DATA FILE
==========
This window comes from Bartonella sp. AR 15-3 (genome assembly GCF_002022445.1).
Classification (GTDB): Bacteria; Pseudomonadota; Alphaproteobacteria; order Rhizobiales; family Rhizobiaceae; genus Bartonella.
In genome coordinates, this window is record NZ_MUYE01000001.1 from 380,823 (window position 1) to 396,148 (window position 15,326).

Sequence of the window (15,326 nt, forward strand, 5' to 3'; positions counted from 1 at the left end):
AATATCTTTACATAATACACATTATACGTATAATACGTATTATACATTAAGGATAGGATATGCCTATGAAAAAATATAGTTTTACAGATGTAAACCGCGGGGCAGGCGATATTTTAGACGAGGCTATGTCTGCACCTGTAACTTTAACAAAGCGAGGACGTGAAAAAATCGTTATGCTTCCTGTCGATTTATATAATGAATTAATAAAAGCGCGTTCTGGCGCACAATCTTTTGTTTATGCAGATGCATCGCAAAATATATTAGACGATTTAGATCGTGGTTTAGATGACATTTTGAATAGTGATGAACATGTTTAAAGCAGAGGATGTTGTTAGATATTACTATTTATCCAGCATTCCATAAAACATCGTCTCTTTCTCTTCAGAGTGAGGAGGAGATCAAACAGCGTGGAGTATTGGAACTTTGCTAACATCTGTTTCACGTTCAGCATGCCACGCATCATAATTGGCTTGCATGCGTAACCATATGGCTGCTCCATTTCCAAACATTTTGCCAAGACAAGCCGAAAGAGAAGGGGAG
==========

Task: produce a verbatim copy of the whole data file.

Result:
This window comes from Bartonella sp. AR 15-3 (genome assembly GCF_002022445.1).
Classification (GTDB): Bacteria; Pseudomonadota; Alphaproteobacteria; order Rhizobiales; family Rhizobiaceae; genus Bartonella.
In genome coordinates, this window is record NZ_MUYE01000001.1 from 380,823 (window position 1) to 396,148 (window position 15,326).

Sequence of the window (15,326 nt, forward strand, 5' to 3'; positions counted from 1 at the left end):
AATATCTTTACATAATACACATTATACGTATAATACGTATTATACATTAAGGATAGGATATGCCTATGAAAAAATATAGTTTTACAGATGTAAACCGCGGGGCAGGCGATATTTTAGACGAGGCTATGTCTGCACCTGTAACTTTAACAAAGCGAGGACGTGAAAAAATCGTTATGCTTCCTGTCGATTTATATAATGAATTAATAAAAGCGCGTTCTGGCGCACAATCTTTTGTTTATGCAGATGCATCGCAAAATATATTAGACGATTTAGATCGTGGTTTAGATGACATTTTGAATAGTGATGAACATGTTTAAAGCAGAGGATGTTGTTAGATATTACTATTTATCCAGCATTCCATAAAACATCGTCTCTTTCTCTTCAGAGTGAGGAGGAGATCAAACAGCGTGGAGTATTGGAACTTTGCTAACATCTGTTTCACGTTCAGCATGCCACGCATCATAATTGGCTTGCATGCGTAACCATATGGCTGCTCCATTTCCAAACATTTTGCCAAGACAAGCCGAAAGAGAAGGGGAG